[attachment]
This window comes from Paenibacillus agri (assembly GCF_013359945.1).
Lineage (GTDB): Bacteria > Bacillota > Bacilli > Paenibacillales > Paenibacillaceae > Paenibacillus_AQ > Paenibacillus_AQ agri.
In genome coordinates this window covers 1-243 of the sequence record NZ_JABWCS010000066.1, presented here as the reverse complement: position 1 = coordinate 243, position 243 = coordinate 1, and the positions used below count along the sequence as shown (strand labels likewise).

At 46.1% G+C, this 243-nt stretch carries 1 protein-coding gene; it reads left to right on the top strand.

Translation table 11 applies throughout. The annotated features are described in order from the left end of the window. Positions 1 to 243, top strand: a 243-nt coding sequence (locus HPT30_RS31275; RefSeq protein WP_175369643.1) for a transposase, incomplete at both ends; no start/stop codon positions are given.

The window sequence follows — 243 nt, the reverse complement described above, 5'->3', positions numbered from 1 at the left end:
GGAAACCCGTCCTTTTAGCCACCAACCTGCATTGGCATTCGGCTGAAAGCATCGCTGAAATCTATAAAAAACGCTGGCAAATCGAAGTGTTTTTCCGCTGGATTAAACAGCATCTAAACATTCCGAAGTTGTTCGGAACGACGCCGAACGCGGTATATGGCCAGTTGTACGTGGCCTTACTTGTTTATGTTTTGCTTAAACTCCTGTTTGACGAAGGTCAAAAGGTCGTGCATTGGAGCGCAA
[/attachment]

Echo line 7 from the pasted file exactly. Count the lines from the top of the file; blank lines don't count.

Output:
GGAAACCCGTCCTTTTAGCCACCAACCTGCATTGGCATTCGGCTGAAAGCATCGCTGAAATCTATAAAAAACGCTGGCAAATCGAAGTGTTTTTCCGCTGGATTAAACAGCATCTAAACATTCCGAAGTTGTTCGGAACGACGCCGAACGCGGTATATGGCCAGTTGTACGTGGCCTTACTTGTTTATGTTTTGCTTAAACTCCTGTTTGACGAAGGTCAAAAGGTCGTGCATTGGAGCGCAA